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Topic: Can I control buzzer's tone AND volume at the same time? (Read 183 times) previous topic - next topic


Will appreciate your help with this question:

I want to build a Theremin using a buzzer and 2 proximity sensors, where one sensor controls the volume and the other one controls the tone (of the same buzzer).
For the volume I thought I'll use the commend analogWrite(Pin, Sensor1), and for the tone I'll use the command tone(Pin, Sensor2)

But is that feasible?
The buzzer is connected by a single analog pin to the board, so I'm not sure how I can give it 2 different inputs.

Any thoughts/suggestions? Is that even possible?

Will appreciate your help.
Thanks in advance!


The short answer is no...  The Arduino doesn't have a true digital-to-analog converter...  It can't put-out sine waves and there is no volume control.   

You can  control the volume of a rectangle wave by changing the duty cycle.   A 50% duty-cycle (square wave) will have maximum volume.    But, changing the duty-cycle changes the character of the tone (without actually the fundamental frequency or "note").

I believe a regular Theremin puts-out sine waves (or near sine waves), close to "pure tones".   A square or rectangular wave is very synthesizer-sounding.

Also, you won't get much range from a piezo transducer.  These are useful as tweeters (high-frequencies), but for example you wouldn't want to listen to the radio or TV with only a piezo.

And, you want a speaker/transducer, not a "buzzer" which has it's own sound-generator built-in.

If you want to use a normal speaker, you'll need a little amplifier.   You can't drive an 8-Ohm speaker directly with the Arduino.   Or, you can use "computer speakers" where are active/powered with a built-in amplifier.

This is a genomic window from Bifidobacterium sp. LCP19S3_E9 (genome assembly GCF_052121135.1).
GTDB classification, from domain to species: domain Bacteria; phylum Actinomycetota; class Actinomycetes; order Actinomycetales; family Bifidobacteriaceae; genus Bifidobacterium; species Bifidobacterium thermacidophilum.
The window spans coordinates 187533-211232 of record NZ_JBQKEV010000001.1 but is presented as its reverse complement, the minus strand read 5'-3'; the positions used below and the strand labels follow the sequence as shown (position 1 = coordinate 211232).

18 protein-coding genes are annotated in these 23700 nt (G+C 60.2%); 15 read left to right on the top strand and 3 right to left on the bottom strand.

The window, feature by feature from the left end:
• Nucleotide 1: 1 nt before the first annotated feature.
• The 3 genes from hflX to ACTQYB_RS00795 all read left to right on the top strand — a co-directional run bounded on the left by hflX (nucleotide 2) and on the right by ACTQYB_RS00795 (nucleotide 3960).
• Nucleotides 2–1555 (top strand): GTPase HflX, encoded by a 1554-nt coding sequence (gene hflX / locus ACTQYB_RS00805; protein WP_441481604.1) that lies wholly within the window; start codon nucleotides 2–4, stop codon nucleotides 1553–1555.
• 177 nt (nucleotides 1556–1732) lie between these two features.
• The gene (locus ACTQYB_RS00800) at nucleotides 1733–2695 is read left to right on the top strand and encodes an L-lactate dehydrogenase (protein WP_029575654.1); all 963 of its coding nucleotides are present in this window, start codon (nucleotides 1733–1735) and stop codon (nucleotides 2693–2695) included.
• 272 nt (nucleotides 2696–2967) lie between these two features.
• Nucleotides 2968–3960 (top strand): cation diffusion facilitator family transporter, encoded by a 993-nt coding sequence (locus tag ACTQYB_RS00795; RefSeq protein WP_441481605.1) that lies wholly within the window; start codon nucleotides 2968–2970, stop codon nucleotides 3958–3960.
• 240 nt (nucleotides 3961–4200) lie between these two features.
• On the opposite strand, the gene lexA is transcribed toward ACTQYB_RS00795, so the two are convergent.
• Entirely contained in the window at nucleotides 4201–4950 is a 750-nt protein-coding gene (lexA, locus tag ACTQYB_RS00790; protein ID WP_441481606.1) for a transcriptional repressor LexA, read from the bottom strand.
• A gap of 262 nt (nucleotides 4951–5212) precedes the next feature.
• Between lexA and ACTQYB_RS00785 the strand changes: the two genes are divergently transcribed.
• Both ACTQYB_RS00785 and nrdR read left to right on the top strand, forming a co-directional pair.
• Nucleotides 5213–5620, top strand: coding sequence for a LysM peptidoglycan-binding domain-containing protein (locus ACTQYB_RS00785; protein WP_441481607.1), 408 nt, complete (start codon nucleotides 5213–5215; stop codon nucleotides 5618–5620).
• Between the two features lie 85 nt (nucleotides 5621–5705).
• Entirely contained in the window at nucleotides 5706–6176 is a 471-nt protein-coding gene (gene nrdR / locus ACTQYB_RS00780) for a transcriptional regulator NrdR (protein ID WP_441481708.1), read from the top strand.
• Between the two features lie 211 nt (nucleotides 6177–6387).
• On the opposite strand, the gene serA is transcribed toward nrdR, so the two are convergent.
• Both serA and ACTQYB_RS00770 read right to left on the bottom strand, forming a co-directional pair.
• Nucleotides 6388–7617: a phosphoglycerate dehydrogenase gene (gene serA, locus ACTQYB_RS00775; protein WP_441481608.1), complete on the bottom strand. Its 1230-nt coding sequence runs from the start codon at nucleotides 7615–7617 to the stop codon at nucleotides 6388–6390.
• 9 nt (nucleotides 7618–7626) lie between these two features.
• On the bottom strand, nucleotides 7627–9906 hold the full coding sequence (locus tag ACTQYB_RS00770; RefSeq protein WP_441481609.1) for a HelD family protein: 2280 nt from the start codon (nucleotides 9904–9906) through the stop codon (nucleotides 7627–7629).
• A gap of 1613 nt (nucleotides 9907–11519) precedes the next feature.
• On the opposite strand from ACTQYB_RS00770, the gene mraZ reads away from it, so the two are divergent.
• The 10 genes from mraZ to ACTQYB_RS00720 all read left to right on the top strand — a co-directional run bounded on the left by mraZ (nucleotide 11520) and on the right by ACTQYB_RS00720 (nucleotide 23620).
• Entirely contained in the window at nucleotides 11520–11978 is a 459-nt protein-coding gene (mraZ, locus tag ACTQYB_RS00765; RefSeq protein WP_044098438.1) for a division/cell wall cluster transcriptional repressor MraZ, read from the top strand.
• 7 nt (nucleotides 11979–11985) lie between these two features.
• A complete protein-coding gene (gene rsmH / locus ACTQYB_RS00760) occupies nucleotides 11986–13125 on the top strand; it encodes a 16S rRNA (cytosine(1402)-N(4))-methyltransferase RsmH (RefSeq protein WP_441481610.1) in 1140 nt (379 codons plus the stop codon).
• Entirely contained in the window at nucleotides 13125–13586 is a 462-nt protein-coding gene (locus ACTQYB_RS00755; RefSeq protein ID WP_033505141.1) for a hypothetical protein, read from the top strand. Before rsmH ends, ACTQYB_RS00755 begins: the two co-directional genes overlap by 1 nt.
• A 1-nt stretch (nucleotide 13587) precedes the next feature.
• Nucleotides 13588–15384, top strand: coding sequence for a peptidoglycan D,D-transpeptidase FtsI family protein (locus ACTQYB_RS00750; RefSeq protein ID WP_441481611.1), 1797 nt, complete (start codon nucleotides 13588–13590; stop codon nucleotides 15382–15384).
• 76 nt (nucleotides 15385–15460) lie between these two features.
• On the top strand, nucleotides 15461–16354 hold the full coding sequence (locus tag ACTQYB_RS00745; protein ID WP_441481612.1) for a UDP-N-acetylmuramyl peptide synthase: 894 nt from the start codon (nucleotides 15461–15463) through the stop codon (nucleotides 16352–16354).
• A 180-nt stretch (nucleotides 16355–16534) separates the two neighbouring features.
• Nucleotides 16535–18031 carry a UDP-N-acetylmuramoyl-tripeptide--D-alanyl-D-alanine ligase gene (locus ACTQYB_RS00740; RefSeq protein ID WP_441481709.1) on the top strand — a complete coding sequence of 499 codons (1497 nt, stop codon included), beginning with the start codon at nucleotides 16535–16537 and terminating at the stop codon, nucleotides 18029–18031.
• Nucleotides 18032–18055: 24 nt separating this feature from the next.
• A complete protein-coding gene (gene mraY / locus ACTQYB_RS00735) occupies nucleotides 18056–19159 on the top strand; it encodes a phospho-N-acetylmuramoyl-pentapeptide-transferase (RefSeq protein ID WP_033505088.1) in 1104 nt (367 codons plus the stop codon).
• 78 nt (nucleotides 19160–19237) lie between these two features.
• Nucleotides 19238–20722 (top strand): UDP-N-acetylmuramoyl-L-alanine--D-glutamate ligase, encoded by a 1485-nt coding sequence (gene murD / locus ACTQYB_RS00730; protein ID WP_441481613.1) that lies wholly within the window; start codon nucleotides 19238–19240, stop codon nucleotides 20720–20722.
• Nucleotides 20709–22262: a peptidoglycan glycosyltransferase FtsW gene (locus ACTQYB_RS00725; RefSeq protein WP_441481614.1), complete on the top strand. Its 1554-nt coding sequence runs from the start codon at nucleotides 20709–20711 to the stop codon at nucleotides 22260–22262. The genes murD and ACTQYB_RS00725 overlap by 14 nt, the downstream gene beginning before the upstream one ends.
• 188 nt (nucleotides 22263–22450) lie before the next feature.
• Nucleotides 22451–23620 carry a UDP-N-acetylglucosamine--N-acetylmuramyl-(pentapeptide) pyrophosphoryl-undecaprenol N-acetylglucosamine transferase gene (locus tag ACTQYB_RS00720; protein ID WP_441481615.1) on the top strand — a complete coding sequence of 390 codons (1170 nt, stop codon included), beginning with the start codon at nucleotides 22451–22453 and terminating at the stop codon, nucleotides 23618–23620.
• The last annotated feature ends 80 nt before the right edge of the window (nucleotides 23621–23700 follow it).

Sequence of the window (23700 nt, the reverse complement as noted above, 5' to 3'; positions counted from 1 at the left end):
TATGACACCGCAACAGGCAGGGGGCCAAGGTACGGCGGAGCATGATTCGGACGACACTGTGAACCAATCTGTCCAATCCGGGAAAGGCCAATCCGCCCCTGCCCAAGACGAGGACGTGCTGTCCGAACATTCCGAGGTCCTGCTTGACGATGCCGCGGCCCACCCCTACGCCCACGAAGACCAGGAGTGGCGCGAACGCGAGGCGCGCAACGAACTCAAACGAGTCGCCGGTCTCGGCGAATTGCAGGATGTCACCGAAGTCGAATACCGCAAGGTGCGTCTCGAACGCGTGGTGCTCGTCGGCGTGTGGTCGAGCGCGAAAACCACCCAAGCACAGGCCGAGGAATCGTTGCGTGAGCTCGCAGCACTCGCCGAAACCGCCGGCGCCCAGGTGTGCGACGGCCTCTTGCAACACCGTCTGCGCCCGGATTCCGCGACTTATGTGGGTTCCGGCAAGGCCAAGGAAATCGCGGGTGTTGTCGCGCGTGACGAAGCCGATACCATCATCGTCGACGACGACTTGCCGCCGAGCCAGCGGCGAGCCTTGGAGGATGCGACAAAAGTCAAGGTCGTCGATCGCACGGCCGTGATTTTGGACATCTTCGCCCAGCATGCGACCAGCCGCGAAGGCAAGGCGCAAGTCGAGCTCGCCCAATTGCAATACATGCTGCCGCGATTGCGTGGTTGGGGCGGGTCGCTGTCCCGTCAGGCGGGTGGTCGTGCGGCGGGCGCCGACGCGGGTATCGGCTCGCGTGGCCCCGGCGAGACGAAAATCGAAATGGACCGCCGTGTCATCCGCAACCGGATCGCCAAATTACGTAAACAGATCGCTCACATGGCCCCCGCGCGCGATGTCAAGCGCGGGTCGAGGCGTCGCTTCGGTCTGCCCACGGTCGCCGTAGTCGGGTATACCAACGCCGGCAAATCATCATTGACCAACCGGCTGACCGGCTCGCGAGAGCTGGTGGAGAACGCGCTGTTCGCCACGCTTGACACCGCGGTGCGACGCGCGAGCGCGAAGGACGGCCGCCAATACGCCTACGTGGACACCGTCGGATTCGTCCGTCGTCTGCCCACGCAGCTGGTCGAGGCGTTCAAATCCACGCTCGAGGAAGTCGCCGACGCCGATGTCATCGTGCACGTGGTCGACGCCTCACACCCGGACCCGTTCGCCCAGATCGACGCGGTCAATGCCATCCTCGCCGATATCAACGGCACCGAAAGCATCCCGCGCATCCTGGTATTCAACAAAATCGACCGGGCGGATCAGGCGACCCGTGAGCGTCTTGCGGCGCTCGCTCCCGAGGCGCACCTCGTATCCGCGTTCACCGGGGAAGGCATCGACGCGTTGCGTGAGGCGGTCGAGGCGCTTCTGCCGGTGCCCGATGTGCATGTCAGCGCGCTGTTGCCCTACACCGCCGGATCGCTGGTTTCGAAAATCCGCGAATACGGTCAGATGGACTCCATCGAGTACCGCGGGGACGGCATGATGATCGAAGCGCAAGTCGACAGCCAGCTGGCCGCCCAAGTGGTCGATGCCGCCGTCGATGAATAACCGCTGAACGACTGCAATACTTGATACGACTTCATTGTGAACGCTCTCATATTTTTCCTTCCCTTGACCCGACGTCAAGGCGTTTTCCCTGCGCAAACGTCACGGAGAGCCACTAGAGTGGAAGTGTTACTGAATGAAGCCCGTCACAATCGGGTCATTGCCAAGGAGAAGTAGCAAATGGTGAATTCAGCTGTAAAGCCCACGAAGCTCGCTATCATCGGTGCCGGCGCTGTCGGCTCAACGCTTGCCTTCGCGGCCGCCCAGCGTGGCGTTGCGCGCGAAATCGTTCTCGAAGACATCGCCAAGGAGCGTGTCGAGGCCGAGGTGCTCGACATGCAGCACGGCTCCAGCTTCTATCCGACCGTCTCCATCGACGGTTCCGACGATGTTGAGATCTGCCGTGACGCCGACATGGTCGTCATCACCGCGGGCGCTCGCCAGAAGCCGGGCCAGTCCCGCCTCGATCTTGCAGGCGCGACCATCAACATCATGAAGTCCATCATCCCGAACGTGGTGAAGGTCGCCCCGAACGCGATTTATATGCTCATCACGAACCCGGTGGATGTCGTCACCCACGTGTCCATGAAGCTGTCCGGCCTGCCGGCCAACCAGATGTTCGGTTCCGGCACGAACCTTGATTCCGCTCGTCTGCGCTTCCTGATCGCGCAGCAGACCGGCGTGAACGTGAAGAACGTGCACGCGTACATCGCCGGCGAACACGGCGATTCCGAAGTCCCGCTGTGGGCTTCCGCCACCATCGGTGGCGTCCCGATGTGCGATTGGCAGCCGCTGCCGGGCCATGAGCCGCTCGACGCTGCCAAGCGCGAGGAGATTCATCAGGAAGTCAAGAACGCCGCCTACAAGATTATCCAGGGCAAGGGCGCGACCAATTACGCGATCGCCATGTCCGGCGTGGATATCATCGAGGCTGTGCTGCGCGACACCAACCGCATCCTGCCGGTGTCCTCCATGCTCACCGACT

The buzzer is connected by a single analog pin to the board, so I'm not sure how I can give it 2 different inputs.
I think you are confusing inputs and outputs.   You could have one input controlling pitch and another input controlling volume, with output and one speaker.   But, you need an audio shield with a true analog-output.


Thanks DVDdoug, I appreciate the quick response.

I think that I wasn't very clear when I used the term input.
My buzzer is connected to GND and to one analog sensor. I'm not sure how this single analog sensor can be used to control both the sound and the tone at the same time, using different values for each (hope my question makes more sense now).

Anyway using computer speakers, as you suggested, will probably solve both of my problems.

Thanks again!


The answer is still no. The analog sensor returns a varying DC signal and your buzzer needs an AC signal.

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